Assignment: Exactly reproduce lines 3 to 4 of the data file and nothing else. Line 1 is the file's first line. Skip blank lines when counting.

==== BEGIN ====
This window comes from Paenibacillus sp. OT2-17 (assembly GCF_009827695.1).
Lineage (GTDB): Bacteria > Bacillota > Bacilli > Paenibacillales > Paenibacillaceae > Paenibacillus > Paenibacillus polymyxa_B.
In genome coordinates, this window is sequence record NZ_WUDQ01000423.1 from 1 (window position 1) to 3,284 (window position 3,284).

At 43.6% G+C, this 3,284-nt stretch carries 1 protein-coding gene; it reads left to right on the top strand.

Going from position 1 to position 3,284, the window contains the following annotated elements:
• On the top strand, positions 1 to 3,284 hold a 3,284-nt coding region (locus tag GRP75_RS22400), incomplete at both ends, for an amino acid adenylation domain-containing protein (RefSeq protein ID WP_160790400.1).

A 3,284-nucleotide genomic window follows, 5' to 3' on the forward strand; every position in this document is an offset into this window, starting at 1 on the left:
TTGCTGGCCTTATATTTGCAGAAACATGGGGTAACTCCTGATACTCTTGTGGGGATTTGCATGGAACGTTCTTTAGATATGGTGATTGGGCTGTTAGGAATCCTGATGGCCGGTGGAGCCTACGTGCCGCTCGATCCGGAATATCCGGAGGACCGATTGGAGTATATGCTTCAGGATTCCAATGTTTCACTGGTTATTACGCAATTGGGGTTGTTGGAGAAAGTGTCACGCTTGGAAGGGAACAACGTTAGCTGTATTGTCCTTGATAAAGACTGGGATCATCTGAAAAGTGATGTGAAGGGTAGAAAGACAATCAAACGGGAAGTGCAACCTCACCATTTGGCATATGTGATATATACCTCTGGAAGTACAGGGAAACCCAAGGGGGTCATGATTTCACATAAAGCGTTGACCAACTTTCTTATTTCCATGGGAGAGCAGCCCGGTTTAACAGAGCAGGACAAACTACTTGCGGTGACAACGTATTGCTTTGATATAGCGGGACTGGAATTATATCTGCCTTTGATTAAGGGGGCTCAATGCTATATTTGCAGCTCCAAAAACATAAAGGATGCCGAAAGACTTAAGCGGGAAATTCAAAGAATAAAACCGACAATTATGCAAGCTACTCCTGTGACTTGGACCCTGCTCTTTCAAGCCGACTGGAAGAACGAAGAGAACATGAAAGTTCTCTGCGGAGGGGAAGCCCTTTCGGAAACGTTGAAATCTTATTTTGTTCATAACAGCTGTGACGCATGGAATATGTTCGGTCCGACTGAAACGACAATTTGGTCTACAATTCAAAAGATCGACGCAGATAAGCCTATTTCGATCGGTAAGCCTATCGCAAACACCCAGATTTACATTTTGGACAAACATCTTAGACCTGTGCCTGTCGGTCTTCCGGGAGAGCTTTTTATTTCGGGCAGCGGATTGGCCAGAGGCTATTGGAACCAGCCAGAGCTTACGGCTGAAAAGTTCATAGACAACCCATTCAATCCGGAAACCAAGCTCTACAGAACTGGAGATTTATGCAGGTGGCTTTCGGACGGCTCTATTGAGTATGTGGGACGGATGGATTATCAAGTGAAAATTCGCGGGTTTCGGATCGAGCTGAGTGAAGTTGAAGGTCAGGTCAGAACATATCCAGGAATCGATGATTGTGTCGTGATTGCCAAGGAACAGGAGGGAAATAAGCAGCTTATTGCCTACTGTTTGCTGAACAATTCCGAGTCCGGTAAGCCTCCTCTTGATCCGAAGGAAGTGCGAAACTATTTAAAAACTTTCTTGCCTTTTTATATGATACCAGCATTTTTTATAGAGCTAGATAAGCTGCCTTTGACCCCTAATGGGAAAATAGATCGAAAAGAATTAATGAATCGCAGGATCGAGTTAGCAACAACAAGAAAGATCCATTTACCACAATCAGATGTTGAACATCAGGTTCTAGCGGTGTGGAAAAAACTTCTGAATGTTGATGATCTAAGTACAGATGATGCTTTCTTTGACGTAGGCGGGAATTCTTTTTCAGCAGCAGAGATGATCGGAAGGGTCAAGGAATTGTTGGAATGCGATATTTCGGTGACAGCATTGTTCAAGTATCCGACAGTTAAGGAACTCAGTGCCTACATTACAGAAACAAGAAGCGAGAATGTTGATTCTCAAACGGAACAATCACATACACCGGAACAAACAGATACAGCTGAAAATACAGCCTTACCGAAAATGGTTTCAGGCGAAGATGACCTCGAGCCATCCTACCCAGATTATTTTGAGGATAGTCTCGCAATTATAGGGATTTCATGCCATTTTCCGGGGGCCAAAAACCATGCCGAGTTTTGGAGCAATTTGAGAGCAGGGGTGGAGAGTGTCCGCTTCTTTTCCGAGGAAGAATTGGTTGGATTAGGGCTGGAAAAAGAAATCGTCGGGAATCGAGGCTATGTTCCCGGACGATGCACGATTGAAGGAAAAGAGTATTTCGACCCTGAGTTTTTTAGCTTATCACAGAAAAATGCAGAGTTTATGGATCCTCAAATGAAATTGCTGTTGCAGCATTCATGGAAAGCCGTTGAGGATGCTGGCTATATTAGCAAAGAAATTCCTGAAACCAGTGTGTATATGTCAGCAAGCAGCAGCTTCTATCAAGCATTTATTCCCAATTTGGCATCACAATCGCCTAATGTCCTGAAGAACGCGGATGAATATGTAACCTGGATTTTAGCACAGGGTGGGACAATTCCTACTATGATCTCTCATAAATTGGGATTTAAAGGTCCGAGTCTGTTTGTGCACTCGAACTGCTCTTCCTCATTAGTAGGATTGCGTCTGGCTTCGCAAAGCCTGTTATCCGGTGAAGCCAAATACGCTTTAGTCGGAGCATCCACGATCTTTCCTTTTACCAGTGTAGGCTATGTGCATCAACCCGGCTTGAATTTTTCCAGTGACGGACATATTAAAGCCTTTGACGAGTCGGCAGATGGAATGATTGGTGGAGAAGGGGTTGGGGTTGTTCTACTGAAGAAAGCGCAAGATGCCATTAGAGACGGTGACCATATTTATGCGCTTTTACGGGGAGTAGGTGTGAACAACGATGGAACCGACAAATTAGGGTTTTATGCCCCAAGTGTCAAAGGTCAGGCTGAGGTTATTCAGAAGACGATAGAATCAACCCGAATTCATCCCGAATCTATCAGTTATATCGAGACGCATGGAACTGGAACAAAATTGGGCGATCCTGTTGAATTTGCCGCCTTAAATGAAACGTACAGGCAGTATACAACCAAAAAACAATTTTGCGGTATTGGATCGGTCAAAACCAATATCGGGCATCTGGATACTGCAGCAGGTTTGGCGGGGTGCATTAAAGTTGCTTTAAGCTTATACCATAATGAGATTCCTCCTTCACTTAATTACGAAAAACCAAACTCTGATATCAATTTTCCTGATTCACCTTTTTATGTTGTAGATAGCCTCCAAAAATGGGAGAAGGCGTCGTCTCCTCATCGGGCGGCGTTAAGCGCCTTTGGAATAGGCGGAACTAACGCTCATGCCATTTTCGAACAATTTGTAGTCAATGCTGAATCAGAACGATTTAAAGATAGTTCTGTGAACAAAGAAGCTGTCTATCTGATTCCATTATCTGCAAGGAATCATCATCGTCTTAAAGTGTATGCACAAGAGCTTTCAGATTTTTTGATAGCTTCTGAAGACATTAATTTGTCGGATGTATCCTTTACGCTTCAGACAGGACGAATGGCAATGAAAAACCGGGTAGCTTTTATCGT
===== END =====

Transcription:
In genome coordinates, this window is sequence record NZ_WUDQ01000423.1 from 1 (window position 1) to 3,284 (window position 3,284).

At 43.6% G+C, this 3,284-nt stretch carries 1 protein-coding gene; it reads left to right on the top strand.